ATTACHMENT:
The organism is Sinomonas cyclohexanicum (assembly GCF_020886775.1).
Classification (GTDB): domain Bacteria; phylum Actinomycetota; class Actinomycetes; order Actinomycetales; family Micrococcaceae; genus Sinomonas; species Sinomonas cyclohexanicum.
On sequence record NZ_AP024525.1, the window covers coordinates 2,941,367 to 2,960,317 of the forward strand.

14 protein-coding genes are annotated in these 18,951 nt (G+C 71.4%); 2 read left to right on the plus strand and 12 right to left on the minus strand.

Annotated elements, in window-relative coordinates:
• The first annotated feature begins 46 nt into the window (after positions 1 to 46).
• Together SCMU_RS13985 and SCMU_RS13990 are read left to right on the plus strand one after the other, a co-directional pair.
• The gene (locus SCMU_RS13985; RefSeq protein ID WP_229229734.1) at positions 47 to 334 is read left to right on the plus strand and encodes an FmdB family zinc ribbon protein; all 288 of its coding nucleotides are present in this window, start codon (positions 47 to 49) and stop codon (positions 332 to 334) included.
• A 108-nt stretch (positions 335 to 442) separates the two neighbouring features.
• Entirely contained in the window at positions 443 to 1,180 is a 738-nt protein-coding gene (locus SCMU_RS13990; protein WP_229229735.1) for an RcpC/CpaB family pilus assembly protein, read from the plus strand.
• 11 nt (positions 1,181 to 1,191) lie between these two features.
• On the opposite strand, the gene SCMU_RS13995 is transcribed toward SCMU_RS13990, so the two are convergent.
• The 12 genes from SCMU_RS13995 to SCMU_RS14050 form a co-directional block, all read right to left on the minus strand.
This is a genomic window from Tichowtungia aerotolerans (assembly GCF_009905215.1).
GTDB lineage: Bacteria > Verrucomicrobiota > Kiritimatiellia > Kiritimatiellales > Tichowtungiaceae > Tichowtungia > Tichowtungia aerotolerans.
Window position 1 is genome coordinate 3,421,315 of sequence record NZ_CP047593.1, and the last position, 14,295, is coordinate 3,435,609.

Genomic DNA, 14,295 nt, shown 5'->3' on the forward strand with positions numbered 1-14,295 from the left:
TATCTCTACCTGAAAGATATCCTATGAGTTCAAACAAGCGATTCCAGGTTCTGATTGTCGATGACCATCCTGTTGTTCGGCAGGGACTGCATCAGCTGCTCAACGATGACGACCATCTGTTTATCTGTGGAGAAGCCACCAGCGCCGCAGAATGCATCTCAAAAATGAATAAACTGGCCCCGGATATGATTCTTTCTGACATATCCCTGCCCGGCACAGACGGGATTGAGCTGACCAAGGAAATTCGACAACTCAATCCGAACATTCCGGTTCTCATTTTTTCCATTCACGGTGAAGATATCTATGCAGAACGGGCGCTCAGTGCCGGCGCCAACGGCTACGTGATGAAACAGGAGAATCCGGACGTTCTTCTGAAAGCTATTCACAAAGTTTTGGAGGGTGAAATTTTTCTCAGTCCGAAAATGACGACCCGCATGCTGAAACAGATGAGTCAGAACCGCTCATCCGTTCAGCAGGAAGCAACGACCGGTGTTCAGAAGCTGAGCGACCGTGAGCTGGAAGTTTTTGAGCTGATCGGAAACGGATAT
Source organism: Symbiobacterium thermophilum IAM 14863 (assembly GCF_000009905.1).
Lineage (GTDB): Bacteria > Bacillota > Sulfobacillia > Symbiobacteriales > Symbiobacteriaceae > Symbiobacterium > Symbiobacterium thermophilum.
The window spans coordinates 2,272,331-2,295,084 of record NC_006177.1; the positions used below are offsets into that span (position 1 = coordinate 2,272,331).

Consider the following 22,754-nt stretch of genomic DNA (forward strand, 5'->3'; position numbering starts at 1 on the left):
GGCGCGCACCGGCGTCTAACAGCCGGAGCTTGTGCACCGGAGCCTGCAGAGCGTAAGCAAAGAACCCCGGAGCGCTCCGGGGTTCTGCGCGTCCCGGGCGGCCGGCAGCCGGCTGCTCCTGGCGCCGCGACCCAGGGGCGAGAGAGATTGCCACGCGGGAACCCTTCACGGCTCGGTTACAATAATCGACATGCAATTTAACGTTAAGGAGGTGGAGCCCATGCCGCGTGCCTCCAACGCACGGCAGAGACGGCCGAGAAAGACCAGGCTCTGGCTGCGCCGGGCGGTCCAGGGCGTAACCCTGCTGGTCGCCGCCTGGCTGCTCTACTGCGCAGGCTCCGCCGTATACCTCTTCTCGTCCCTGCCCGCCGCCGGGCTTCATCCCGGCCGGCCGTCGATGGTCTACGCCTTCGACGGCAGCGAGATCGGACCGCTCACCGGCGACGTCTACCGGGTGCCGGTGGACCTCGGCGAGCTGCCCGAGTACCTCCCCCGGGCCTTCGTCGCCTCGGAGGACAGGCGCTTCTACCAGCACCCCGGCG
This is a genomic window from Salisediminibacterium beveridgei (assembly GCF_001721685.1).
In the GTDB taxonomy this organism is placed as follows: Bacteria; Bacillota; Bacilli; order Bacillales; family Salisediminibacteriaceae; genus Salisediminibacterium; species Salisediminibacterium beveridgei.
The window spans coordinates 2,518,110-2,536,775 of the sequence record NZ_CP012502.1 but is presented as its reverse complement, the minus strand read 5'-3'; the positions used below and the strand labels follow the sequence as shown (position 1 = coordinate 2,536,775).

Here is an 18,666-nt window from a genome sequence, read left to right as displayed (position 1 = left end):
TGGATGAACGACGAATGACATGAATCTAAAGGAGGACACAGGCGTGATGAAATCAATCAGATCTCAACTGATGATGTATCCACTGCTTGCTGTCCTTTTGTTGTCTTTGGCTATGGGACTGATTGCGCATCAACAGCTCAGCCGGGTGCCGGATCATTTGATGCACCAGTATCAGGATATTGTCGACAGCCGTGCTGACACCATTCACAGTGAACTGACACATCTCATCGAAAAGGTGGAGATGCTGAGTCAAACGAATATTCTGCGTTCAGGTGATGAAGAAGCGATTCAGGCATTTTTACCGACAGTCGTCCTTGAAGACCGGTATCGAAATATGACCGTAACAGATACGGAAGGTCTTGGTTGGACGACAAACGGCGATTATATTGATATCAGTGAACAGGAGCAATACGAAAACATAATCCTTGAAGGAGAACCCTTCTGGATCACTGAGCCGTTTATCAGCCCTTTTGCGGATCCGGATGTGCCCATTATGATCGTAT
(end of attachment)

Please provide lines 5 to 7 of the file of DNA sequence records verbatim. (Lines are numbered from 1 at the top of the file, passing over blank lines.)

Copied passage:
Annotated elements, in window-relative coordinates:
• The first annotated feature begins 46 nt into the window (after positions 1 to 46).
• Together SCMU_RS13985 and SCMU_RS13990 are read left to right on the plus strand one after the other, a co-directional pair.